22 January 2024

Tackle the health workforce crisis

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Throughout Europe, the healthcare sector is experiencing a crisis. Doctors are taking to the streets to protest against untenable working conditions, excessive hours, and insufficient resources.

The pressing issue of health workforce shortages, exacerbated by the COVID-19 pandemic, demands immediate attention to prevent further escalation. Although the health workforce forms the backbone of resilient health systems, Europe is currently grappling with a shortage of 2 million healthcare professionals, as revealed in the recent OECD report on Health Systems Resilience in February 2023.

The strain on healthcare professionals intensified during the pandemic, but it is crucial to acknowledge that structural flaws pre-existed. Doctors must have lawful working conditions and safe staffing levels to ensure the sustainability of the healthcare system. Burnout is on the rise, accompanied by incidents of verbal and physical violence against healthcare workers, diverting precious time away from patient care. Medicine is losing its appeal as a lifelong profession, and if this trend continues, the health workforce will cease to function effectively.

The upcoming European Parliament elections provide a crucial opportunity to address the healthcare workforce crisis, as emphasised in the CPME election manifesto. Recognising the urgency, Belgium, as the new EU presidency, has prioritised the crisis on its agenda for the first time in over a decade, signaling a collective acknowledgment of the severity of the situation.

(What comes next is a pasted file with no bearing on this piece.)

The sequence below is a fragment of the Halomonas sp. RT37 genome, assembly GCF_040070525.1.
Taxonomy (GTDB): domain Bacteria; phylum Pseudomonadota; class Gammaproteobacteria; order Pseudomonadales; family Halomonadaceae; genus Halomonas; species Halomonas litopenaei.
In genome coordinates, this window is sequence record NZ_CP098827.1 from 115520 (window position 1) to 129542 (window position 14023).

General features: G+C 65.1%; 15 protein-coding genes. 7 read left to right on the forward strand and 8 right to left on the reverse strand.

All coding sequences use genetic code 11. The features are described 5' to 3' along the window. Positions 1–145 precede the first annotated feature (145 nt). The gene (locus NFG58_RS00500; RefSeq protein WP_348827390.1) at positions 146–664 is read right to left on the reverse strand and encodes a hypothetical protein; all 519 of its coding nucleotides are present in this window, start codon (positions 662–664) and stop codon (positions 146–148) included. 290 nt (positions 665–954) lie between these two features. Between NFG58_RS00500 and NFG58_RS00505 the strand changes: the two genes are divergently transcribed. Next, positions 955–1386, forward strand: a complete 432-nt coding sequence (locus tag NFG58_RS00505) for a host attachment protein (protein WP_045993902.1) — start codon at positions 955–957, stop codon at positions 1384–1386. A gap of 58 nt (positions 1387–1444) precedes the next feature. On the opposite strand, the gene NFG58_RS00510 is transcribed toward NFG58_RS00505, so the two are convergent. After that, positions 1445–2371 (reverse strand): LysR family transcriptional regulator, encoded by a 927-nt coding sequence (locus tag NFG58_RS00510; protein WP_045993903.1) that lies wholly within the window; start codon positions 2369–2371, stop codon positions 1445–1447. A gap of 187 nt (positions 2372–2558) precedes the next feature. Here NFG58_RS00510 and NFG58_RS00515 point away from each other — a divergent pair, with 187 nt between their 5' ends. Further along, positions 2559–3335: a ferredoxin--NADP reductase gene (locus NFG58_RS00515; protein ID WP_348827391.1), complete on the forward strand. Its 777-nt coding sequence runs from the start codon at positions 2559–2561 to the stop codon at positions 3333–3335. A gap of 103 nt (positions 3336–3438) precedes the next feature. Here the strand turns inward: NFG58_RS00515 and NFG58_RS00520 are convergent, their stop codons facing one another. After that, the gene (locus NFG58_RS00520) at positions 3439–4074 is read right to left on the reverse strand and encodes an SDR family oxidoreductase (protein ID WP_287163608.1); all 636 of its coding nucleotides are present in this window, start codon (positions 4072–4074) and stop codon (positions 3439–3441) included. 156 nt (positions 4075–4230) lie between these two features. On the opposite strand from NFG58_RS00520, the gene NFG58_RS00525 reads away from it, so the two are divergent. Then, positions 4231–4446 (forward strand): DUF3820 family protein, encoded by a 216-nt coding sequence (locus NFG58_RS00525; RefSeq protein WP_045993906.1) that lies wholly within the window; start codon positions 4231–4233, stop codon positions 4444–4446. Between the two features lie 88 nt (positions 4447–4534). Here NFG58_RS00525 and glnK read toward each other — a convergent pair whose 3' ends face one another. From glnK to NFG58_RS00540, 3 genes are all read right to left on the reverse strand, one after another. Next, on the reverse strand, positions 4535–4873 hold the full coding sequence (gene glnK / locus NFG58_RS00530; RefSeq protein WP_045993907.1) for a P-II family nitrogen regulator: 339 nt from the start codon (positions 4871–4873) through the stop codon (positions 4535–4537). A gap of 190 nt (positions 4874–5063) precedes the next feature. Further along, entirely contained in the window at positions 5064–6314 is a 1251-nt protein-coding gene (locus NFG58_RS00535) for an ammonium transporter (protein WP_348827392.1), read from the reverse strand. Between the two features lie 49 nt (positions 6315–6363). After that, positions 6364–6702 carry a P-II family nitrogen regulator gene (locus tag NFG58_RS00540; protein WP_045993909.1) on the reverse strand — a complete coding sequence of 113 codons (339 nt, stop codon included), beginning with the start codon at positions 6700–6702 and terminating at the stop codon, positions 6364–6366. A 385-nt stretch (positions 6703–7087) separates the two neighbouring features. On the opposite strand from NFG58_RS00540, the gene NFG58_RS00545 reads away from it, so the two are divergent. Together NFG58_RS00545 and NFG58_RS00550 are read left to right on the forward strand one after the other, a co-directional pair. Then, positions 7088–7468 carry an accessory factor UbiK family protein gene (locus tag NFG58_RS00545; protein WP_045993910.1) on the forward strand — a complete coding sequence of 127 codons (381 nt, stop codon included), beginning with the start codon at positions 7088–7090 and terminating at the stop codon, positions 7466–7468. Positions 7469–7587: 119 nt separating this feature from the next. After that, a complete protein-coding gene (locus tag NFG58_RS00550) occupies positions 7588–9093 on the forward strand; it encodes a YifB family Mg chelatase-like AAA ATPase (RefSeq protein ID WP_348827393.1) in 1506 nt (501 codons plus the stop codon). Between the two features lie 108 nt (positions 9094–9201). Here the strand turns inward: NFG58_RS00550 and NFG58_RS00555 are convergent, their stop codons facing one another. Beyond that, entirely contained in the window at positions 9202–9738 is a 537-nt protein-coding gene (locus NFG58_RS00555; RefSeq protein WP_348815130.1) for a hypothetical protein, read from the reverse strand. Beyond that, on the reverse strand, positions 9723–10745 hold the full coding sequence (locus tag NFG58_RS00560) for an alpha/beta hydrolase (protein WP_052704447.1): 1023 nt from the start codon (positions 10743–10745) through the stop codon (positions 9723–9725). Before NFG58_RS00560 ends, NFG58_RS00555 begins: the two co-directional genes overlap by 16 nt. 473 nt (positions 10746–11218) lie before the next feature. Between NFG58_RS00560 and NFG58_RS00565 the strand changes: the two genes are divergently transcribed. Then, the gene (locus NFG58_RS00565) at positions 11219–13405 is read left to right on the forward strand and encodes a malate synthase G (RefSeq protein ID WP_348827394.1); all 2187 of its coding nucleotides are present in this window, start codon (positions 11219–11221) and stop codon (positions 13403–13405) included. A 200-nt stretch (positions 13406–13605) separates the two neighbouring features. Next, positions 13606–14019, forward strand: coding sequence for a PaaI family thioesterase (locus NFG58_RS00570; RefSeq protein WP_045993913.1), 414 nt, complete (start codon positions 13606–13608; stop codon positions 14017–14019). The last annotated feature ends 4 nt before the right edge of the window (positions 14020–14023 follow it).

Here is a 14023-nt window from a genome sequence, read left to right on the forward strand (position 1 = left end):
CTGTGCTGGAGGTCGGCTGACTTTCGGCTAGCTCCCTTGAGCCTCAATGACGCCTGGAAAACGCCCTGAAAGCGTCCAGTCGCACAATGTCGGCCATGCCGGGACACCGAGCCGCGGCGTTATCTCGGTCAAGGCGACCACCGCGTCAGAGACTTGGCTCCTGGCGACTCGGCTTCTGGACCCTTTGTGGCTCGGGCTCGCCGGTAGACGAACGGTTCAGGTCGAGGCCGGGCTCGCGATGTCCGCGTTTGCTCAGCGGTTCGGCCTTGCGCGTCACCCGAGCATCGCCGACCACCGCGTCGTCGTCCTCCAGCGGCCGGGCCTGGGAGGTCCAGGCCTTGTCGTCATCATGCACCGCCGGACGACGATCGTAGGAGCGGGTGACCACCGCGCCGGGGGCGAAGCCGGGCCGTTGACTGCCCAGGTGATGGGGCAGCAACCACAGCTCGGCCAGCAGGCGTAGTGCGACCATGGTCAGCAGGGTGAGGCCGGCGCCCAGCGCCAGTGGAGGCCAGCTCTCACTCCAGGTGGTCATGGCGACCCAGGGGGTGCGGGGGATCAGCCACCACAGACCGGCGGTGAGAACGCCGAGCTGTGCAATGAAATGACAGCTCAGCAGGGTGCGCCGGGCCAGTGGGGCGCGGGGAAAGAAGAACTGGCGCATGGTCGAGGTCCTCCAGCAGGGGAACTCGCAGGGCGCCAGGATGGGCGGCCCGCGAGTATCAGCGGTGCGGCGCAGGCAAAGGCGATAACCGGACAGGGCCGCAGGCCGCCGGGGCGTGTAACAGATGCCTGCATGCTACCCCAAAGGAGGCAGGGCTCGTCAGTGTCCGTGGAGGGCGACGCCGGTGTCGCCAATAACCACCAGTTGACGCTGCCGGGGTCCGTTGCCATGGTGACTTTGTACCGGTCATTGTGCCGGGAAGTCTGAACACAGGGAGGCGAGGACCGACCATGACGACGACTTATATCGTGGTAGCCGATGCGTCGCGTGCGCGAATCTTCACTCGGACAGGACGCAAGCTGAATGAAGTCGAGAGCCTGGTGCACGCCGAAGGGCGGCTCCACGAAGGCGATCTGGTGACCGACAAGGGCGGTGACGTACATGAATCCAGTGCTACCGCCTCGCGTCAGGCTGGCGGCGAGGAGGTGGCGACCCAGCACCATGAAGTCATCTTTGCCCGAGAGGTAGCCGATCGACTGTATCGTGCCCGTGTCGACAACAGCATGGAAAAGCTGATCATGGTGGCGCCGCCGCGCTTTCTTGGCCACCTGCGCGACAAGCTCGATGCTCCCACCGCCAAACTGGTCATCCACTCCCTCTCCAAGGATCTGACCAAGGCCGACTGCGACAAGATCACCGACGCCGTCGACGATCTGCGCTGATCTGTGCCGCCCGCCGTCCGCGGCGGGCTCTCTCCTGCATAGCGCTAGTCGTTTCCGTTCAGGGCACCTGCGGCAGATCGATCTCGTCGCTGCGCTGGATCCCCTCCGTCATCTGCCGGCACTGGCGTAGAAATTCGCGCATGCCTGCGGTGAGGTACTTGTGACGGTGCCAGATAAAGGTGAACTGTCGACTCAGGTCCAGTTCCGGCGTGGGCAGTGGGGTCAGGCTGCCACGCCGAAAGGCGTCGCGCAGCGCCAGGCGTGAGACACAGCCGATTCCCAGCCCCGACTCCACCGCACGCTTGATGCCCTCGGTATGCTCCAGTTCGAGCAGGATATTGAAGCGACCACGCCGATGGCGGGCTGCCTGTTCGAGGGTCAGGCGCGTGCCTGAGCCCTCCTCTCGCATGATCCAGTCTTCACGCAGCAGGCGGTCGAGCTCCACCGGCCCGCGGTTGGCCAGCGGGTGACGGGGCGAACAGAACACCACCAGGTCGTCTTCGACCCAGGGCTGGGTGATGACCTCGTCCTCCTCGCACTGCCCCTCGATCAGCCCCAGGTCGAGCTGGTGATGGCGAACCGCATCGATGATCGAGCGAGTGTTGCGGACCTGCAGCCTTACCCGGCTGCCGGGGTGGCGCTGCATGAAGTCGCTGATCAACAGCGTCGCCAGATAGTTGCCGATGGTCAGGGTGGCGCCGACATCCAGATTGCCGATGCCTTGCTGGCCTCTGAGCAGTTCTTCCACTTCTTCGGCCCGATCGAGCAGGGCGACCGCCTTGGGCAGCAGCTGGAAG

In November 2023, the Standing Committee of European Doctors took a significant step by adopting a policy providing recommendations to enhance the well-being of doctors across Europe. The policy aims to improve patient care, professional excellence, and overall job satisfaction by addressing challenges such as work-related stress, organisational culture, supportive working environments, burnout, and work-life balance.

To effectively tackle the healthcare workforce crisis, three key priorities must be highlighted:

  1. Urgent Action on Workforce Shortages: The scarcity of healthcare professionals demands immediate attention. Lowering training requirements or causing brain drain by contravening WHO’s ethical recruitment policies is not a sustainable solution. Collaboration among educational institutions, universities, employers, and ministries is necessary to make the medical profession more attractive and reduce deficits by investing in high-quality training and practice conditions.

  2. Set Minimum Capacity Benchmarks: Collaboration among national medical associations, the OECD, European Commission, and WHO-Europe is crucial for effective data collection. Setting minimum health workforce capacities through comprehensive data analysis ensures safe staffing levels, upholding high-quality patient care and universal health coverage.

  3. Focus on retention of Healthcare Professionals: Better retention achieved by investing in the well-being of healthcare professionals. Policies must address work-life balance, access to support services, mental health resources, professional development opportunities, and fair remuneration. A holistic approach fosters an environment where healthcare professionals feel valued and supported, contributing to higher job satisfaction, reduced burnout rates.

The time has come for comprehensive, cross-border solutions that prioritise the health and resilience of the medical workforce, ensuring a sustainable and effective healthcare future for all.

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